Deadpool has been making plenty of headlines lately. This article was updated on May 6th to reflect the latest developments with the Deadpool movie.
Simon Kinberg has come out and said that a Deadpool movie "makes sense". He also insisted it could be one of the first superheroes to work as "a hard-R, darker movie".
But he also warned of the many other superhero movies coming out, seeming to imply they could affect the chances of the Merc with a Mouth.
We’re gonna have three big superhero movies in the span of like a month and a half between Cap 2, Spider-Man, and us. So Fox does understand that they are sitting on this massive universe with the X-Men, also with Fantastic Four obviously.
Ryan Reynolds, the fans preferred candidate to play Deadpool, has also compared the process to a troubled relationship:
That movie is alive and kicking, and then it's dead as a doornail. Then it's alive and kicking and then it's dead...it's like the worse (sic) relationship I've ever had. Everybody has a different idea as to how you're supposed to do it, and for me, it's been tough because it comes and goes like the tide...I never know where it is.
So where do we stand with Deadpool, then? What are the major reasons this movie seems so difficult to make?
Could it be that, in the end, it is precisely the weird, violent, funny and surreal aspects of Deadpool that are *harming* his chances of making it to the big screen?
1: 'X-Men Fatigue'
Now looks like the golden age of superhero movies. There are more than ever before - with epic blockbusters like The Dark Knight Trilogy, The Avengers and Iron Man having the highest profile. Surely, you would think this could only help Deadpool get made?
Well maybe not. Studios generally want a sure thing, and Deadpool's uniqueness might actually push him down the pecking order when it comes to which superhero movies get made.
X-Men producer Lauren Shuler Donner, one of the highest profile people involved in bringing about a 20th Century Fox franchise to rival that of Marvel Studios, has recently mention something called 'X-Men fatigue', and it might be one of the few things fatal to Deadpool.
I think we have to figure out how many 'X-Men' films a summer can handle without getting into 'X-Men' fatigue...As you all know there's a 'Deadpool' script that is out there, [but] There's a summer, there's a year, say 2014, 2015, how many can you put out? Take into consideration there are also Marvel movies coming out then. At a certain point people want to see other movies besides comic book movies so you have to be really careful what you're going to pick, and how many are going to be released within a year.
2: Deadpool is too violent, and too weird
Deadpool isn't your normal comic book character. And one reason for that is - he knows he is a comic book character, and he doesn't like it. He spent several series of comics, beginning with Deadpool Kills the Marvel Universe, trying to do exactly that - to hunt down and kill every member of the Marvel Universe. He even managed to break through into the 'real' world and challenged the writers of his comic.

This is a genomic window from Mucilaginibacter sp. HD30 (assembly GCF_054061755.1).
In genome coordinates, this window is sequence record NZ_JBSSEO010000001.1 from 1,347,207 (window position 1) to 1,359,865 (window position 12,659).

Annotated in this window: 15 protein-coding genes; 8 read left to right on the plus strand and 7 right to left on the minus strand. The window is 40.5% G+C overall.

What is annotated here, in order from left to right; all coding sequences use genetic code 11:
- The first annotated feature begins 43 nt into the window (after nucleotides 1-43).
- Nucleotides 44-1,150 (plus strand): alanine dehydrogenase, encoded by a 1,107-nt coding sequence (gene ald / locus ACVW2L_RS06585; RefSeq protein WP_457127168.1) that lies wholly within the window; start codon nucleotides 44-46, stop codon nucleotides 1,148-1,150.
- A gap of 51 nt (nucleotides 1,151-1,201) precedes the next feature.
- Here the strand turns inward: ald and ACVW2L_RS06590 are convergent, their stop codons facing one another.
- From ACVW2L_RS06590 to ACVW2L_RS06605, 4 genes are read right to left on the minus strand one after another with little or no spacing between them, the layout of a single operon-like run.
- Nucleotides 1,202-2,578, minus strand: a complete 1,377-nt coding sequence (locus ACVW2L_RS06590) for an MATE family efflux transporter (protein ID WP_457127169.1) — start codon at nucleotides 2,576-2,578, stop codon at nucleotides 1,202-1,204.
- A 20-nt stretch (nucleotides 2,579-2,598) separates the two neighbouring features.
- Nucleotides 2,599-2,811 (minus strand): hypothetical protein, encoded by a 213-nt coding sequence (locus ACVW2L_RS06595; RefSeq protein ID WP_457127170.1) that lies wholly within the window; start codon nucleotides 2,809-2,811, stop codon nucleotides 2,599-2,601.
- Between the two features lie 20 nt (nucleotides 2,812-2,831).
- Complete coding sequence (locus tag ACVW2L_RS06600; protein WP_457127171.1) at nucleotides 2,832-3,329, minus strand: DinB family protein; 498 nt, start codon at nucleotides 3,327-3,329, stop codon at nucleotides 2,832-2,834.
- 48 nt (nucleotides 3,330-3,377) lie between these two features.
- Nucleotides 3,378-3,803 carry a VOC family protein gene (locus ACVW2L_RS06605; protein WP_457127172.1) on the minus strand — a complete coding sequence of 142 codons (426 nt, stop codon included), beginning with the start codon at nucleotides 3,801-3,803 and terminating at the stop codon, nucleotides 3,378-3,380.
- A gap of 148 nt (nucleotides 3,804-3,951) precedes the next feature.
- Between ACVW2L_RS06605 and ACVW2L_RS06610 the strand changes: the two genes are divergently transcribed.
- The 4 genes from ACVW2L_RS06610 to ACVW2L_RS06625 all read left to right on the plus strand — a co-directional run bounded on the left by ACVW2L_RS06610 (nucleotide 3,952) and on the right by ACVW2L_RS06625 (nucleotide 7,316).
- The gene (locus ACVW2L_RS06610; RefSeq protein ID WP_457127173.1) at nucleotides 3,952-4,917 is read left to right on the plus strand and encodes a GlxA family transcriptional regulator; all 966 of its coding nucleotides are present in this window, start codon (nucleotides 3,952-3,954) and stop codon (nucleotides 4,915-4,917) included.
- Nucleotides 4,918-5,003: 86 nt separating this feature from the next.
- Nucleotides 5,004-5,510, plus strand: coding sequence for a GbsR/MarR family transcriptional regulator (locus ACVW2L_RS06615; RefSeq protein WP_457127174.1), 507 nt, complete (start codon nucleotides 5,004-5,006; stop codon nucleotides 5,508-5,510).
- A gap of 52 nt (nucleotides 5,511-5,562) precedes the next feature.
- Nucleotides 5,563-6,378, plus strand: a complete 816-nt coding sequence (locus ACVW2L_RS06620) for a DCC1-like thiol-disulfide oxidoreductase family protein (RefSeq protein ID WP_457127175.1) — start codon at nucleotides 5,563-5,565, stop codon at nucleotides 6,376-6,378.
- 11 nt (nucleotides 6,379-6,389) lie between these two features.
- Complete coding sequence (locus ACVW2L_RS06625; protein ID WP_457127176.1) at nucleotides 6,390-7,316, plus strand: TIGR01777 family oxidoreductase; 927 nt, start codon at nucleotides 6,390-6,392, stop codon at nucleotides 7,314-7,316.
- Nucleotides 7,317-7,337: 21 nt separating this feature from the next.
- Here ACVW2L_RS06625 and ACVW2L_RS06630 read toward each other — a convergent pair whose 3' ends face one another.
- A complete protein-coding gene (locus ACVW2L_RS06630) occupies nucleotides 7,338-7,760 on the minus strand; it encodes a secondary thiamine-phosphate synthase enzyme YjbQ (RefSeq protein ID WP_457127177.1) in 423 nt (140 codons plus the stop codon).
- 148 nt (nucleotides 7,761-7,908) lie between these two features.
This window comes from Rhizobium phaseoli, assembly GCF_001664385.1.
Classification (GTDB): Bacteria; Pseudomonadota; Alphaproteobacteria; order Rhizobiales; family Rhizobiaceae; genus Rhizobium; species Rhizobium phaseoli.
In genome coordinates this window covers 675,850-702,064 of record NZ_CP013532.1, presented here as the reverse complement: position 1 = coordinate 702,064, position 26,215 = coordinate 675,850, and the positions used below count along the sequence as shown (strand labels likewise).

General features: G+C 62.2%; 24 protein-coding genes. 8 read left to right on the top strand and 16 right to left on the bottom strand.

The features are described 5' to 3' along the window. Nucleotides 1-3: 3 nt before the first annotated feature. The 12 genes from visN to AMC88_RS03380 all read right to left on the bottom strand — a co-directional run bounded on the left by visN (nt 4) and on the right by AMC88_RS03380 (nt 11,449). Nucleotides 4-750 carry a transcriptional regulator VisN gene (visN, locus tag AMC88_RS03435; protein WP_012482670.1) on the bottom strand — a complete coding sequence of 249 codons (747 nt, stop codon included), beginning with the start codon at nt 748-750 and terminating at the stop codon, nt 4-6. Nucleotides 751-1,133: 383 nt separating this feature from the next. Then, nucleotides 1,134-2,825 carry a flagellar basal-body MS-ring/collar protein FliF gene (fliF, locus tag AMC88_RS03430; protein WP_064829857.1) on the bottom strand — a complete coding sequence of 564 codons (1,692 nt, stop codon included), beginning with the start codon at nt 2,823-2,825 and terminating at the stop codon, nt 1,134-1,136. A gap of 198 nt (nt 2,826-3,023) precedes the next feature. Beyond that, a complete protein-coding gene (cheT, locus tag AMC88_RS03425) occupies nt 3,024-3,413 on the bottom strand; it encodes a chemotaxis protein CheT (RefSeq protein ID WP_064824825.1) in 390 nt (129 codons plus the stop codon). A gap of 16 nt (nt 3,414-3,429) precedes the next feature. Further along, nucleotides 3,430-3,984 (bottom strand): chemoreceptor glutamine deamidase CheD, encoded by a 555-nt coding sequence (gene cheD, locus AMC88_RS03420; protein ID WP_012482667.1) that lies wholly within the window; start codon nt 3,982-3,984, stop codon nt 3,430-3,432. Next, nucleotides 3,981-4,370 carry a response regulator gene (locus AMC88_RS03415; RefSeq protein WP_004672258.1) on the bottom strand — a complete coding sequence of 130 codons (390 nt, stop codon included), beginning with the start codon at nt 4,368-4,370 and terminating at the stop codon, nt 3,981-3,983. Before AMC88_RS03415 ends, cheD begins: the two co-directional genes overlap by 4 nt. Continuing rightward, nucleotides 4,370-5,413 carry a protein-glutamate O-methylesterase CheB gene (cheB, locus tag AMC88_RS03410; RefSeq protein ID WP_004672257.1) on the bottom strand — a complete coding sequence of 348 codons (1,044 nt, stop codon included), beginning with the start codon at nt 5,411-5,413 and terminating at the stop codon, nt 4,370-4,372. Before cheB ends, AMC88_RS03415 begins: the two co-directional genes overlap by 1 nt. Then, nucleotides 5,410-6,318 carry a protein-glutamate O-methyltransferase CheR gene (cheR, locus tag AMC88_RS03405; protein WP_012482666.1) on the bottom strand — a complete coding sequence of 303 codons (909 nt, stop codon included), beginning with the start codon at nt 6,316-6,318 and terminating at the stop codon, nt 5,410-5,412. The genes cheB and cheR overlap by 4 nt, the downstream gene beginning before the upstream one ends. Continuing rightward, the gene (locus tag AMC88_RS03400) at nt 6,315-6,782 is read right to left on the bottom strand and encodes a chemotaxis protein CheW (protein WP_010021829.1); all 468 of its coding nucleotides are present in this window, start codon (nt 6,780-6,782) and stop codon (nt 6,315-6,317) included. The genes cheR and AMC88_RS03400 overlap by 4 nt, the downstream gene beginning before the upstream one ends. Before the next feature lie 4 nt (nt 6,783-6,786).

In an industry that likes to play it safe, will this side of Deadpool be encouraged? Or would they rather have a safer, less bloody hero like Thor, whose giant hammer never seems to draw much blood?
Actor Ryan Reynolds has spoken about these problems presented by the Deadpool character, commenting:
I love Deadpool and there is a script that's in development. But it's so, so far into the R-rated zone... it's a nearly NC-17 world and I just don't know if the studio would ever risk their reputation doing it.
We've been developing it and we would never wanna do it unless you could it that R-rated way, so... it's sitting there. You could do it for a pittance compared to the modern sort of epic scale superhero movies; it's about a guy who knows he's in a movie and knows he's in a comic book, who is deeply mentally disturbed and hyper violent. And that's tough to get by a studio.
3: He has blown his chance
The last problem might be – there already was a Deadpool movie, sort of. Deadpool appeared in the X-Men Origins: Wolverine. The movie holds a 38% positive rating on Rotten Tomatoes – a rare example of a superhero film that manages to disappoint both critics and fans.
People will argue that it wasn't the real Deadpool there, that he didn't break the fourth wall and was played too straight. But the studios are pretty risk averse. Might Deadpool have already had his chance?
What do you think? Could we really see a Deadpool movie that was faithful to spirit of the character? Or would that be one step too far for the studios?